They had two children: Mark Lionel Parker, 7th Earl of Morley (born 22 Aug 1956) and Lady Venetia Parker (born 5 Feb 1960). His son, Mark Lionel Parker succeeded him as 7th Earl of Morley (22 Aug 1956- ). The 7th earl was educated at Eton and joined the Royal Green Jackets. In 1999 he was a Captain. On 12 Nov 1983 he married Carolyn Jill, daughter of Donald McVicar of Meols, The Wirral. They had had issue: Alexandra Louise (born 1985), Olivia Clare (born 1987), and Helena Georgia (born 1991).

Lady Venetia Catherine Parker married on 20 September 1997, Francis Jonathan Longstreth Thompson, son of Professor Francis Michael Longstreth Thompson of Wheathampstead, Herts.[3]

The Earl died on 20 September 2015 at the age of 92. Following his funeral, a service of thanksgiving was held at Buckland Monachorum, Devon on 28 October 2015.[9]


  1. ^ a b The Daily Telegraph, Monday, 10 October 2015, Obituary [paper only], p.27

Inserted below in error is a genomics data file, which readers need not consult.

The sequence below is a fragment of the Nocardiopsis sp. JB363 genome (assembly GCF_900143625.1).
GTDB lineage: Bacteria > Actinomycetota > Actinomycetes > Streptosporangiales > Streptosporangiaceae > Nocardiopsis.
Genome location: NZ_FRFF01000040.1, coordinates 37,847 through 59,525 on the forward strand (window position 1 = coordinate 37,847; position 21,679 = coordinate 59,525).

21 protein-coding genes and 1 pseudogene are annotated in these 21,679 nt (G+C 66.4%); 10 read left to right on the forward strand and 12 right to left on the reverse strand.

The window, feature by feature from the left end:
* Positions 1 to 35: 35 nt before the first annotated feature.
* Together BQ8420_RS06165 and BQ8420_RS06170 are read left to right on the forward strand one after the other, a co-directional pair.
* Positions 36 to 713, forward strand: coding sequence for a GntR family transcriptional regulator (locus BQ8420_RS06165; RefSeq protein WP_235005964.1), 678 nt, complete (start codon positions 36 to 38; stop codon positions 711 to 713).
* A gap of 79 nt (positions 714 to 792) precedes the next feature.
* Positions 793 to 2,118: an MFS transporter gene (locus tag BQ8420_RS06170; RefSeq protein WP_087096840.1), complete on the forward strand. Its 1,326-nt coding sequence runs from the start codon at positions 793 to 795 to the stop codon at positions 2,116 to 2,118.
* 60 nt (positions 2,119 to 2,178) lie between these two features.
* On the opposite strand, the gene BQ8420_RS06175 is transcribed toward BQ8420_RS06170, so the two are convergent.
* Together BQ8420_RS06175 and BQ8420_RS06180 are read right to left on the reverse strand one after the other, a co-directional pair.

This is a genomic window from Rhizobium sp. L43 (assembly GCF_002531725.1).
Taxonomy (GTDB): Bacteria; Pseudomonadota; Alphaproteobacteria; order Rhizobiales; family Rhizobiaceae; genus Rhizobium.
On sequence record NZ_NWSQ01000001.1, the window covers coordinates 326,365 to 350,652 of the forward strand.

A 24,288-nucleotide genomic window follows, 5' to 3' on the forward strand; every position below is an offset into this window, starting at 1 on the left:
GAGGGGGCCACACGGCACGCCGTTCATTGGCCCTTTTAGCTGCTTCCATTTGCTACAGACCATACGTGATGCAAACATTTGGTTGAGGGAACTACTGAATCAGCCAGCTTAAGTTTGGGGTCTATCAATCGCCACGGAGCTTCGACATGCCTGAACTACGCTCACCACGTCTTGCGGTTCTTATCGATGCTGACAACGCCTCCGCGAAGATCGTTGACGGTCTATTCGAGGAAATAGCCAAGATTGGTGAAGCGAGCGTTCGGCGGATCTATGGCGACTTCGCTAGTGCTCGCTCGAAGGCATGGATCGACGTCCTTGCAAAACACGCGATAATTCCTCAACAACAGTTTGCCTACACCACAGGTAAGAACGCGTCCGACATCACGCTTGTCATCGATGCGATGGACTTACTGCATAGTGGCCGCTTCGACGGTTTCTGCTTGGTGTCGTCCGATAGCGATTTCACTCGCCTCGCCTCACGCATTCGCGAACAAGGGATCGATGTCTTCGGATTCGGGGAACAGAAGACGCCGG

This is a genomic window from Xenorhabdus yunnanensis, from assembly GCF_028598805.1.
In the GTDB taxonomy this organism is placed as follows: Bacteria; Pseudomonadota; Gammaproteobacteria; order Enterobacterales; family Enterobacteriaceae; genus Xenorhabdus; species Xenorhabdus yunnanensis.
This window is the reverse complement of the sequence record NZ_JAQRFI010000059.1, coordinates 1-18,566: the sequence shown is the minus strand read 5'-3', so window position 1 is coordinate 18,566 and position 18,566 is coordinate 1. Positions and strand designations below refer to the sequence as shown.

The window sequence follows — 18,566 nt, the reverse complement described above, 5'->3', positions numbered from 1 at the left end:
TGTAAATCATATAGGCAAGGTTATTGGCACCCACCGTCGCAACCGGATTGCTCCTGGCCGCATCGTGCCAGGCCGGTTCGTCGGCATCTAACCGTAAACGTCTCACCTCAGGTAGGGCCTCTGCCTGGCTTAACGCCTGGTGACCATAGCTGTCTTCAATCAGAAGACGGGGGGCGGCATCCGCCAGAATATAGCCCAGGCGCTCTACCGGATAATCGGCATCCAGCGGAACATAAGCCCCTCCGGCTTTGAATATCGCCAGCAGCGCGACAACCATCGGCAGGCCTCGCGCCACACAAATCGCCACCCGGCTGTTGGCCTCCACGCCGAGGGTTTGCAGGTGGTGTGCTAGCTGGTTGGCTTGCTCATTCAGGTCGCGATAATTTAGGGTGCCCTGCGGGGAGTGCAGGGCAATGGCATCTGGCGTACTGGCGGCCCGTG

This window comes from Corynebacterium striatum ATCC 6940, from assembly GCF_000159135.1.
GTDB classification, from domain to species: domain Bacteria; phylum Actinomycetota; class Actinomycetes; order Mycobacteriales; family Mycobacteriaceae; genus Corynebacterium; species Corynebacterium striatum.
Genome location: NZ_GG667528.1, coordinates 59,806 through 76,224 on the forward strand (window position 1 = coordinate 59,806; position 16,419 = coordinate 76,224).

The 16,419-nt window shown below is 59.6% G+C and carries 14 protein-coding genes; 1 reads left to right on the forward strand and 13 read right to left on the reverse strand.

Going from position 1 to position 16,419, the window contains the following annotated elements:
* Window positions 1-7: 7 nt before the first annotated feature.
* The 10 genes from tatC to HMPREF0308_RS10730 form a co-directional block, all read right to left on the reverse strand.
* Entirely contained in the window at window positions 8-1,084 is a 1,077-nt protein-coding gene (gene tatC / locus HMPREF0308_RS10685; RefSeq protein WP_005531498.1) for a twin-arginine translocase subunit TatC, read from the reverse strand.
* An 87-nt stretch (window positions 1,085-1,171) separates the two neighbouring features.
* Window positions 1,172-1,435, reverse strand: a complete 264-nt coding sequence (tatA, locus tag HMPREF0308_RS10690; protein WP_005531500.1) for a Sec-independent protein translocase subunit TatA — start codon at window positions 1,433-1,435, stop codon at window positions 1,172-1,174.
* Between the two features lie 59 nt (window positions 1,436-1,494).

2. ^ The London Gazette: no. 45162. p. 8579. 4 August 1970.
  3. ^ a b Burke's Peerage (1999), Morley
  4. ^ The London Gazette: no. 45974. p. 5951. 11 May 1973.
  5. ^ The London Gazette: no. 47682. p. 13301. 7 November 1978.
  6. ^ The London Gazette: no. 48980. p. 6389. 13 May 1982.
  7. ^ The London Gazette: no. 51009. p. 9575. 27 July 1987.
  8. ^ The London Gazette: no. 52945. p. 9728. 8 June 1992.
  9. ^

External links[edit]


Honorary titles
Preceded by
Sir Richard Hull
Lord Lieutenant of Devon
Succeeded by
Eric Dancer
Peerage of the United Kingdom
Preceded by
Montagu Brownlow Parker
Earl of Morley
Succeeded by
Mark Parker